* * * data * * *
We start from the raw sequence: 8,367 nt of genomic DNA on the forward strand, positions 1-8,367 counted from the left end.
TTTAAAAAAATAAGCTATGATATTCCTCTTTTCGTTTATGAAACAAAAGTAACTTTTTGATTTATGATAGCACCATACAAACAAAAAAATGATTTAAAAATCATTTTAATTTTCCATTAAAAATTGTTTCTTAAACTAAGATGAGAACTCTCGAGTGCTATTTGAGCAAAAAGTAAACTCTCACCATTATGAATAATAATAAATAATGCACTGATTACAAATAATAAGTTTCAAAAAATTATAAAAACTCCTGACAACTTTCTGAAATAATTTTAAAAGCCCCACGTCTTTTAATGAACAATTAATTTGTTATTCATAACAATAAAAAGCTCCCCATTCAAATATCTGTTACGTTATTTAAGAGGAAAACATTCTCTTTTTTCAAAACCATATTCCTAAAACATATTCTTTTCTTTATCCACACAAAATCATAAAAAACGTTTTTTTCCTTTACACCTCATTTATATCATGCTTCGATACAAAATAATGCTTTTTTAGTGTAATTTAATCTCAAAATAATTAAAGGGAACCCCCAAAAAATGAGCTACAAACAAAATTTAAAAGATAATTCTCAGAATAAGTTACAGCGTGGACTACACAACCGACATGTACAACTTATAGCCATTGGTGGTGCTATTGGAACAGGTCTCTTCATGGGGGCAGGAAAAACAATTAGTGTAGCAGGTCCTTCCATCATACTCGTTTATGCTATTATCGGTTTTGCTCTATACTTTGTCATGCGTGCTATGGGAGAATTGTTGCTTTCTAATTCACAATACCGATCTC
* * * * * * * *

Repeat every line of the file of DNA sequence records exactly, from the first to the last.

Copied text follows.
We start from the raw sequence: 8,367 nt of genomic DNA on the forward strand, positions 1-8,367 counted from the left end.
TTTAAAAAAATAAGCTATGATATTCCTCTTTTCGTTTATGAAACAAAAGTAACTTTTTGATTTATGATAGCACCATACAAACAAAAAAATGATTTAAAAATCATTTTAATTTTCCATTAAAAATTGTTTCTTAAACTAAGATGAGAACTCTCGAGTGCTATTTGAGCAAAAAGTAAACTCTCACCATTATGAATAATAATAAATAATGCACTGATTACAAATAATAAGTTTCAAAAAATTATAAAAACTCCTGACAACTTTCTGAAATAATTTTAAAAGCCCCACGTCTTTTAATGAACAATTAATTTGTTATTCATAACAATAAAAAGCTCCCCATTCAAATATCTGTTACGTTATTTAAGAGGAAAACATTCTCTTTTTTCAAAACCATATTCCTAAAACATATTCTTTTCTTTATCCACACAAAATCATAAAAAACGTTTTTTTCCTTTACACCTCATTTATATCATGCTTCGATACAAAATAATGCTTTTTTAGTGTAATTTAATCTCAAAATAATTAAAGGGAACCCCCAAAAAATGAGCTACAAACAAAATTTAAAAGATAATTCTCAGAATAAGTTACAGCGTGGACTACACAACCGACATGTACAACTTATAGCCATTGGTGGTGCTATTGGAACAGGTCTCTTCATGGGGGCAGGAAAAACAATTAGTGTAGCAGGTCCTTCCATCATACTCGTTTATGCTATTATCGGTTTTGCTCTATACTTTGTCATGCGTGCTATGGGAGAATTGTTGCTTTCTAATTCACAATACCGATCTC